The Insurance Regulatory and Development Authority of India (IRDAI) has asked Life Insurance Corporation of India (LIC) to submit a comprehensive response on 'serious' allegations made by Moneylife Foundation in a memorandum on how the Jeevan Saral policy has rampantly mis-sold with the claim that it would offer excellent returns, while in fact, older policy holders stand to lose a big chunk of the principle invested over 10 years.
Moneylife Foundation had sent a copy of the Memorandum to the Finance Minister as well as the insurance regulator. The financial services department in the ministry, which looks after insurance matters, on 28 September 2018, forwarded the Memorandum to IRDAI asking its chairman to take appropriate action. It has also asked IRDAI to inform the ministry about action taken (on the Memorandum) with regard to the Jeevan Saral policy and inform both, Moneylife Foundation and the ministry.
Moneylife Foundation has also received a one-line reply to its memorandum from the LIC chairman VK Sharma today, which says, "We appreciate the concerns raised by you in your letter dated 1 October 218. It will be dutifully looked into."
In addition to these actions, a Right to information (RTI) application had been filed with the insurance regulator to check for action on the Jeevan Saral Memorandum. In response, IRDA has provided its letter to LIC which says, "The allegations made by the complainant (on behalf of Moneylife Foundation) are of serious nature. Therefore, you are directed to submit a comprehensive response addressing all the issues mentioned in the complaint on or before 5 October 2018."
All this holds out some hope for Jeevan Saral policyholders who have been running from pillar to post for redress. Following a comprehensive and hard-hitting cover story by Moneylife
magazine (Read: Will LIC Be Made To Pay for the Horrible Mis-selling of Jeevan Saral?)
several policyholders have been writing to us to take up their issues. Some have approached consumer courts and obtained orders against LIC. However, as is the drill, LIC tends to drag all matters to higher forums including the national commission. This is a time consuming process and many policyholders are beginning to lose heart and exploring the possibility of a class action against LIC.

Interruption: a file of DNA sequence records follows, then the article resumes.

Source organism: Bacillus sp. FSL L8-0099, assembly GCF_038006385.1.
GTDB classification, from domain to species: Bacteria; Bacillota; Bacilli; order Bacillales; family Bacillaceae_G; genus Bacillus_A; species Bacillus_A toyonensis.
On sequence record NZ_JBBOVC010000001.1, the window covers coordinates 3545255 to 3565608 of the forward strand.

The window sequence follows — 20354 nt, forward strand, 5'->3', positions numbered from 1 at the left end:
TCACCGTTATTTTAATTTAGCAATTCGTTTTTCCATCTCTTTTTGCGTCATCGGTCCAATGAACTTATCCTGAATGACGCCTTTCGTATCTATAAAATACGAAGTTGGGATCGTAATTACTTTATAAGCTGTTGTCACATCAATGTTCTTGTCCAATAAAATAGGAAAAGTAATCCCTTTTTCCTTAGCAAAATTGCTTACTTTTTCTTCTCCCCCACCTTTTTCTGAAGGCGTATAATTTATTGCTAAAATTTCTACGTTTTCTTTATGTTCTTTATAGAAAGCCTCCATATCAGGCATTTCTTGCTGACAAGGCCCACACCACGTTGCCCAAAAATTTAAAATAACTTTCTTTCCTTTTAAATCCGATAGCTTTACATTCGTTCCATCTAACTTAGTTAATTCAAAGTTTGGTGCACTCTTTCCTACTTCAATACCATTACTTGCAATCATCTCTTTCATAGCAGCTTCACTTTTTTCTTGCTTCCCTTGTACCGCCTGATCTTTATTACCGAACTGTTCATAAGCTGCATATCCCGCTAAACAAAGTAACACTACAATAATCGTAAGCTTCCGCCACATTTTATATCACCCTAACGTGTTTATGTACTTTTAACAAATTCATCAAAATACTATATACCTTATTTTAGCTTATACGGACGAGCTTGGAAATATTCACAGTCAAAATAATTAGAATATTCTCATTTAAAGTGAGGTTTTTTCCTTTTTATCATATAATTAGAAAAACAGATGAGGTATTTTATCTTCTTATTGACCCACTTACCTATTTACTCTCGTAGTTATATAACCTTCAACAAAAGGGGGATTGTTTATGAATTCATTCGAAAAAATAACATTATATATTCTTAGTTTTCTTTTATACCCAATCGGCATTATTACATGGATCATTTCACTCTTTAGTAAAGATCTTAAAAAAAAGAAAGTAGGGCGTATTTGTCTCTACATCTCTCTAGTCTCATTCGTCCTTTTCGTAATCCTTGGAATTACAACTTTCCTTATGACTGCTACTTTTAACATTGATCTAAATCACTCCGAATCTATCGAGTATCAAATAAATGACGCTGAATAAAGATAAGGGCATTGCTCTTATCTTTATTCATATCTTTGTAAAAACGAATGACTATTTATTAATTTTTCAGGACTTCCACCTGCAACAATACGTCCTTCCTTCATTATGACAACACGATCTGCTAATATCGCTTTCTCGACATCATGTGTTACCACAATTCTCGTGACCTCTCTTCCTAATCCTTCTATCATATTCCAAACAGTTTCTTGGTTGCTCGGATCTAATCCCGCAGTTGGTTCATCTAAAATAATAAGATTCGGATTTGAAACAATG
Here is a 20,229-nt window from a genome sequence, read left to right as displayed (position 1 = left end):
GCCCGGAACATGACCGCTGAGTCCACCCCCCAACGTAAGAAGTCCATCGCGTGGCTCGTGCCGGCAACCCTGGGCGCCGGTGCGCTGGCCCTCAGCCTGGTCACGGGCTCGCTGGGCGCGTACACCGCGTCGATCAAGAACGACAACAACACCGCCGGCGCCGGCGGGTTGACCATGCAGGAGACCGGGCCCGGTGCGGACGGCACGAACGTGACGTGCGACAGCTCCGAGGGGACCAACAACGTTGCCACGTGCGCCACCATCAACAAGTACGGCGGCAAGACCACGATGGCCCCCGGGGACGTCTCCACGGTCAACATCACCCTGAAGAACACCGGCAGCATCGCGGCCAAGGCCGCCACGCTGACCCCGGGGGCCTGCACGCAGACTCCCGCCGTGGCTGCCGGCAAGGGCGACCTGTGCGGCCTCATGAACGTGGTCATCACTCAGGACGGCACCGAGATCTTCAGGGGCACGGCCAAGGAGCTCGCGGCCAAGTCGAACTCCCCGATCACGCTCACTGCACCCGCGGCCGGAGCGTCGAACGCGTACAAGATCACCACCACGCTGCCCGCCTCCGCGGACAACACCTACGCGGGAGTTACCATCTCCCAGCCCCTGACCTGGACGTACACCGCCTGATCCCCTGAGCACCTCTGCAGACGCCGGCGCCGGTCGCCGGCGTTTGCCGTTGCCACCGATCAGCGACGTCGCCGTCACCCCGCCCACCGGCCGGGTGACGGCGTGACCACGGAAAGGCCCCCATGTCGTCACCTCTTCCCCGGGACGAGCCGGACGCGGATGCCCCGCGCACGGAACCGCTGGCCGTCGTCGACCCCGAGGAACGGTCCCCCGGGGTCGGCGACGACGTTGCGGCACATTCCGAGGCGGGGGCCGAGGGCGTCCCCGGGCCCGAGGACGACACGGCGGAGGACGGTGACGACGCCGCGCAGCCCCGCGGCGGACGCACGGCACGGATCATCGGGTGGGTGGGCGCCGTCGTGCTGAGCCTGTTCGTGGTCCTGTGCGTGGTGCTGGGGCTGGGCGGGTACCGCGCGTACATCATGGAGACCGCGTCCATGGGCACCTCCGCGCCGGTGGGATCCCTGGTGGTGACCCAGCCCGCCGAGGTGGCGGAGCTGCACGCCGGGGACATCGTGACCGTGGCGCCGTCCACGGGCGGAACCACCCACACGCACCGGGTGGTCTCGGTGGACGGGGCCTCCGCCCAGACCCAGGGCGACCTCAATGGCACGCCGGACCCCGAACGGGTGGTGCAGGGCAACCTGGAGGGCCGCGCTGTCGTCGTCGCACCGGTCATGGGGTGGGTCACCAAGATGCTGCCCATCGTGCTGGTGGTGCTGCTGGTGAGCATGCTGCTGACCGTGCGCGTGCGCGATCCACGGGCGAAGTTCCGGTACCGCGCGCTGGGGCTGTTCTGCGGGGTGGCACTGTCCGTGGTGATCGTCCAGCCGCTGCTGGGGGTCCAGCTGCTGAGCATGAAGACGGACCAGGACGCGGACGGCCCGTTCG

The Jeevan Saral product, which gobbles up hard-earned savings of policyholders (especially senior citizens) have also agitated LIC agents and their association. Despite innumerable letters, protests and objections, LIC has not budged so far. It remains to be seen if it will now be pushed to do the right thing and recall a bad product that has deliberately cheated policyholders.
In the memorandum sent to IRDAI on 18 August 2018,
Moneylife Foundation pointed out that Jeevan Saral (with profit), a traditional policy, has caused senior citizens to lose as much as 65% to 70% loss of the money invested over 10 years.
From the Memorandum, IRDAI, highlighted four points in its letter to LIC and termed them as being of a 'serious nature'. These are:
1. The proposal form did not have any provision to mention the (lower) maturity sum assured; instead it had a provision only for the higher death benefit.
2. The maturity benefit was not printed on even the policy documents.
3. The agents, as well as some LIC officers were not aware of the plan in general, and the fact that customers may get lesser money than the total premium paid.
4. The prospective customers were not informed at the time of sale that the higher insurance coverage provided by the product would lead to poor (negative for those in the higher age group) returns.
The higher insurance cover provided by Jeevan Saral policy essentially worked as a good sales pitch. The buyers were not informed that the product would give poor returns due to the same reason as the investment component was low. To make matters worse, the product gives negative returns for those in the higher age group, although said person would have purchased the product for investment purposes. Even a younger person will barely get premiums back at maturity; hence, Jeevan Saral is a bad investment product.
As highlighted by Moneylife, LIC's Jeevan Saral, which used to be a hot-selling insurance product for agents, until it was withdrawn, is a toxic product. In fact, Jeevan Saral was a traditional product that could make your premium (money paid) disappear! It happens during policy surrender or making it ‘paid-up’; but, in the case of Jeevan Saral, it has happened even at policy maturity. A senior citizen couple got just one-third of the premiums paid over the years.
"For example," the Memorandum said, "A 58-year-old person, paying half-yearly premium of Rs4,076 for 12 years, had paid a total of Rs97,824. The maturity sum assured, which was paid to him after 12 years, was a mere Rs24,575 plus bonus, amounting to Rs34,405. Even though the maturity amount was mentioned in the policy document, it was missing in the proposal, which only specified the death sum assured of Rs1.25 lakh. As the proposal did not mention the pathetic maturity sum assured, it tantamount to mis-selling by LIC itself. The policy was sold with inaccurate and misleading proposal form!"
Taking advantage of gullible Indians blindly buying LIC’s products, the behemoth sold a toxic product, with the misnomer Jeevan Saral (meaning ‘life simple’), which became a hot-selling insurance product for agents, until it was withdrawn in December 2013. The product ran for nine years selling almost 50 million policies.
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